China’s Xi Jinping is confident in his power at home and launches a charm offensive abroad to show his support.

Now that he has consolidated power at home, Chinese President Xi Jinping is stepping out onto the world stage to repair ties with the U.S. and other countries.

BEIJING — Now, that he has consolidated his power at home the Chinese President Xi Jinping will step out onto the international stage to strengthen relations between the U.S.A. and other countries.

According to a CNBC count, Xi met with more than 25 heads-of-state — including President Joe Biden — between Oct. 31 and Oct. 31, according CNBC’s official readouts from the Chinese Foreign Ministry English-language website.

Xi recently hosted Charles Michel, President of the European Council, in Beijing. This was the result of a visit by Olaf Scholz from Germany in November, the first Western leader to do this since the outbreak of the coronavirus pandemic.

Xi led a leadership reshuffle at the Chinese Communist Party in October. occupied top positions along with his loyalists, which opened the door for him to win an unprecedented third term. Xi spoke at the party congress and said that the party had “safeguarded China’s dignity” in light of international changes. He also warned of “dangerous weathers” ahead.

Xi had been in China for the whole pandemic, until September when he went on a state trip to Kazakhstan and then to Uzbekistan to attend a regional summit. There, he met with Russian President Vladimir Putin.

Michael Cunningham, a researcher at the Heritage Foundation’s Asian Studies Center and a research fellow on Chinese policy, said that Xi is “coming forward more and engaging more” with the international community. The U.S. will have to face this challenge.

Cunningham stated that the U.S. has been able to strengthen overseas alliances because of Xi’s absence on the international stage for most of the past three years.

Nov. 14, 202202:25

These meetings are coming after the Russia–Ukraine war, and Covid travel restrictions have caused Beijing and the West to drift apart. The tensions between the U.S. and China were further intensified last summer by Nancy Pelosi, House Speaker ‘s visit to Taiwan which Beijing claims is its territory.

Many of Xi’s bilateral meetings with world leaders, such as the one with Biden last month, were held on the sidelines of Bali’s Group of 20 summit.

Eurasia Group analysts reported that Xi met with leaders from advanced industrial democracies, for the first time since the pandemic started and amid fraught relations between China’s and the West.” In a Nov. 18 report, Eurasia Group analysts stated that Xi had spoken to “leaders of advanced industrial democracys for the very first time since the pandemic began” “Most of Xi’s meetings fueled a positive outlook on stabilizing relations.”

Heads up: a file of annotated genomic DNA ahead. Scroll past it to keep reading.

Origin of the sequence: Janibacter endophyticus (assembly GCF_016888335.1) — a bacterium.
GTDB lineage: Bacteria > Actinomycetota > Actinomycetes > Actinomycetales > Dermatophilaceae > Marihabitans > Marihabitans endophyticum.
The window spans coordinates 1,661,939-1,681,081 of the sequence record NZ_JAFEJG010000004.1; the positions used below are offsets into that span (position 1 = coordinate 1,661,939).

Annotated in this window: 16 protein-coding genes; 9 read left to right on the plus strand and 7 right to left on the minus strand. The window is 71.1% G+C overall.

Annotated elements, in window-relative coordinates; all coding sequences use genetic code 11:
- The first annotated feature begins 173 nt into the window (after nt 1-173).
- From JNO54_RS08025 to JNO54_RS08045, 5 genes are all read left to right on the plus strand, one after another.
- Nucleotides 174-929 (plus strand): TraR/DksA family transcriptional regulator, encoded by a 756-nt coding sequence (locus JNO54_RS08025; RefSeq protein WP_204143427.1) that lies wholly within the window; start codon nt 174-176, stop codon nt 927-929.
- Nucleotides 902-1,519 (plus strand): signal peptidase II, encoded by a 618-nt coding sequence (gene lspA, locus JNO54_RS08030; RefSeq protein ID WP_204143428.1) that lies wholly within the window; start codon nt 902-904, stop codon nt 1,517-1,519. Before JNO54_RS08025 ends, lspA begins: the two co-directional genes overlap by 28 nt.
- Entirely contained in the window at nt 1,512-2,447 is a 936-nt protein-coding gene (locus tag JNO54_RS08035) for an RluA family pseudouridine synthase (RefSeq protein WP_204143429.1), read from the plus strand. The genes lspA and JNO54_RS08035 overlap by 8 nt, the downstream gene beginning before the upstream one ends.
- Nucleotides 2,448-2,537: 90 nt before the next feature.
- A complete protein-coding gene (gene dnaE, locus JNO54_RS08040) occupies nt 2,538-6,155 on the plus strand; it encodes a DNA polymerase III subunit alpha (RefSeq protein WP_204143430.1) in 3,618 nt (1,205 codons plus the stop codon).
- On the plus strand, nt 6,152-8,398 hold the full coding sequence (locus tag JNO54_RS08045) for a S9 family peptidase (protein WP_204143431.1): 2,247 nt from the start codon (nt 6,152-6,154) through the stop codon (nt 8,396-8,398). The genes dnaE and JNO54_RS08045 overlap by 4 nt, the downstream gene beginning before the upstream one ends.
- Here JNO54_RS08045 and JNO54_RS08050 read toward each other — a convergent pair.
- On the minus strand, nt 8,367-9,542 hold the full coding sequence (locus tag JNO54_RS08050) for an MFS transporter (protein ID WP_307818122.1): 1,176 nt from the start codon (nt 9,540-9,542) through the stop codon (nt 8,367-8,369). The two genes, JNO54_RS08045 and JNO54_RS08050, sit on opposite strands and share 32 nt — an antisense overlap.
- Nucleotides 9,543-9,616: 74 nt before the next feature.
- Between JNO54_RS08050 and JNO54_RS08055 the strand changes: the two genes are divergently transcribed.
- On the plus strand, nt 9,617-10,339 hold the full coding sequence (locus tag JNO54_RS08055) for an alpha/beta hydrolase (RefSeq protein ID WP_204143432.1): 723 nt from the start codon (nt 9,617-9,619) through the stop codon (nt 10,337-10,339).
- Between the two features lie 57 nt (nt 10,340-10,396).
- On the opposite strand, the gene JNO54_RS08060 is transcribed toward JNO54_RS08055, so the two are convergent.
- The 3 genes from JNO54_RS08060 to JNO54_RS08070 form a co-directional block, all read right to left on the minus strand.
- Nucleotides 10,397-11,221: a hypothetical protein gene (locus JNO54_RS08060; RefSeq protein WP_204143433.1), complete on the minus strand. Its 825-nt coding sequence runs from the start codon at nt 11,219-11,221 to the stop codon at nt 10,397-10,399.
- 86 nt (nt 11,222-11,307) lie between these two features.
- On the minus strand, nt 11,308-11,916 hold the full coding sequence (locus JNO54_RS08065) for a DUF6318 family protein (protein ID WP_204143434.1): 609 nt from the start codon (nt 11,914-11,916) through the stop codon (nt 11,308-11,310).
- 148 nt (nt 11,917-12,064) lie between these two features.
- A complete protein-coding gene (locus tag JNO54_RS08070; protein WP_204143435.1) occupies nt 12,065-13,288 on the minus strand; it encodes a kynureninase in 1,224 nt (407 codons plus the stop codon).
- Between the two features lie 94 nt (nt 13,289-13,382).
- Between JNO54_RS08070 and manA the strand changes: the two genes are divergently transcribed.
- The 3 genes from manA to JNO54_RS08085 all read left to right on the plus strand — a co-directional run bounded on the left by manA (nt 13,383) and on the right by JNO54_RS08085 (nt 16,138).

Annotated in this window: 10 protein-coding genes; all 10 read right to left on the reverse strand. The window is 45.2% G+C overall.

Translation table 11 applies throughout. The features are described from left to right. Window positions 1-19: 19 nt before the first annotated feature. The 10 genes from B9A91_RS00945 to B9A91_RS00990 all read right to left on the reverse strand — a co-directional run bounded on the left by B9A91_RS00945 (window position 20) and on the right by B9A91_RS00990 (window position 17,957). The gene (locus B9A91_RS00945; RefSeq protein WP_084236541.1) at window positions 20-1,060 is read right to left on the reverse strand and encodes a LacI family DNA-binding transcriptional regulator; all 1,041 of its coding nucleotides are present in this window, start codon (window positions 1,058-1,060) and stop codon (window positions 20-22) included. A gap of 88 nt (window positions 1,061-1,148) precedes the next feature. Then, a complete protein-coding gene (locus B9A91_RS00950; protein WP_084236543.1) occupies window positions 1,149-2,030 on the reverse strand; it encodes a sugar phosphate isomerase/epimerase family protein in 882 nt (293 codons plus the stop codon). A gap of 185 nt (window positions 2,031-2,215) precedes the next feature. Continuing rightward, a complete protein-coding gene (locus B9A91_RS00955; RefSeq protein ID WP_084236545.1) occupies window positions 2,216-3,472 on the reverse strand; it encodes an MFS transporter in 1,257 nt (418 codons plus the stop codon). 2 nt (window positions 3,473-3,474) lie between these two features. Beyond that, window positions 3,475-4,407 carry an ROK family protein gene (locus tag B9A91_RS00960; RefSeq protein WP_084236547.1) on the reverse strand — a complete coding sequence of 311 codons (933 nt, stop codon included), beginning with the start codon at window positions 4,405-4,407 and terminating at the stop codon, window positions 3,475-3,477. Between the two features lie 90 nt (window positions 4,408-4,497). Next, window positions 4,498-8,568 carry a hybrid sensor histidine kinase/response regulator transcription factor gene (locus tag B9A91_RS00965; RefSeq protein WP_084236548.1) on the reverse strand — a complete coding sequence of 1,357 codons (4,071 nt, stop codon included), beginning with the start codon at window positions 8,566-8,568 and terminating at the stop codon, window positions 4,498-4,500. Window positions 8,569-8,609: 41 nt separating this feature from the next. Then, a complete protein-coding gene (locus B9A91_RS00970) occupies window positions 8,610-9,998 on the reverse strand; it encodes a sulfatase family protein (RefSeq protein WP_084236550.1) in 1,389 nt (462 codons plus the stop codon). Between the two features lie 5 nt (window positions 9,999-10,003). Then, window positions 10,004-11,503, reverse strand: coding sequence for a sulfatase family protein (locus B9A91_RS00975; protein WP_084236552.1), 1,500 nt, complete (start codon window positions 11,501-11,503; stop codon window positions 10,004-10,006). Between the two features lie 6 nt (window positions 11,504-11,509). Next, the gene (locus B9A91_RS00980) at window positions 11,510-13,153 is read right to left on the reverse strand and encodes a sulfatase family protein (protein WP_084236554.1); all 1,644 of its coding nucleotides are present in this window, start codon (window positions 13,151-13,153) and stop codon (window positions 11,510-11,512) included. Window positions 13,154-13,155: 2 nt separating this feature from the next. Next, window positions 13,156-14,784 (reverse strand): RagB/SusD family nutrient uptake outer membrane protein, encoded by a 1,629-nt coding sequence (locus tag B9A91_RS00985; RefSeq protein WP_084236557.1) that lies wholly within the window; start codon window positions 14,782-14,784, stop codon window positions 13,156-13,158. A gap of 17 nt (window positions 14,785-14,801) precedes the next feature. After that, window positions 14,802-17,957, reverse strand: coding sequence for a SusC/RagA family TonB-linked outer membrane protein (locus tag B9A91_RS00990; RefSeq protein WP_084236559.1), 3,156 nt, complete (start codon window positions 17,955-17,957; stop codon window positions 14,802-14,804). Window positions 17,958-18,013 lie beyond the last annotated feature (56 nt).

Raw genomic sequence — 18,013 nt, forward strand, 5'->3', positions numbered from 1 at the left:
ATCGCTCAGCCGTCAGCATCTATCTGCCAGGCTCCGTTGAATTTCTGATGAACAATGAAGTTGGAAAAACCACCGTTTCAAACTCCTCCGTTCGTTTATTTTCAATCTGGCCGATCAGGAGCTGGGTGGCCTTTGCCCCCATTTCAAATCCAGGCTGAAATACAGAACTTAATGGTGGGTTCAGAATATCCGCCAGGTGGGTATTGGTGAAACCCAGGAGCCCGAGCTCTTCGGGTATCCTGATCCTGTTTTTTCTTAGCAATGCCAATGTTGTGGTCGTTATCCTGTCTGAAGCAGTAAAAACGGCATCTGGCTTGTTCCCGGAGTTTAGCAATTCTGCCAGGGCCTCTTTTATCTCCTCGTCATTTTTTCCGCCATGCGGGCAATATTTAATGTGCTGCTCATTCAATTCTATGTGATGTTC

Xi was caught on camera rebuking Canadian Prime Minster Justin Trudeau for alleged leaks to media from an informal conversation they had a day before. They did not meet for an official bilateral meeting.

Biden and Xi had their first meeting in person on Nov. 14, after the U.S. president assumed office in January 2021. This marked a pause in the downward spiral in relations between the two world’s largest economies. The military leaders of the two countries met the following week for the first time since August’s controversial Taiwan visit by Pelosi.

Some in China felt that the high-stakes Xi Biden meeting indicated that U.S. relations were becoming more ambiguous with Beijing’s use of vague terms such as “mutual respect” or “win-win cooperation.”

Shen Yamei, deputy head and associate research fellow at the state-backed think tank China Institute of International Studies’ department for American Studies, stated that “for China, this wording carries some symbolism. That is equality.” We need to treat our relations with equal respect, win-win cooperation and not from a position where the U.S. deals with others as if it were, like the U.S. stated, dealing with them from a position that is stronger than we are. It’s not the same.

Shen stated that the U.S. and China can collaborate more effectively on issues such as climate change and public health, and macroeconomic coordination. She stated that it would be difficult to deal with issues that are more traditional in security, such as the Ukraine crisis and how to resolve it.

She stated that “the important thing is that we [keep] in view the responsibility of a large country to the world through cooperation with one another.”

While calling China a competitor, the Biden administration strengthened U.S. relations with other countries, particularly in the Indo-Pacific.

Based on announcements from the government, heads of Japan, South Korea Australia, Indonesia, and Italy met with Xi and Biden over the past few weeks.

Cunningham stated that the political climate in China was different right now. Xi “is working to get relations back on track so that China has positive conditions.”

He stated that China views it as the right track and positive circumstances. “There are no countries actively opposing China’s rise to global power as the U.S., Western Europe, and some of the East Asian nations see it.” This was the path we were on before 2018 when U.S.-China tensions really heated up.

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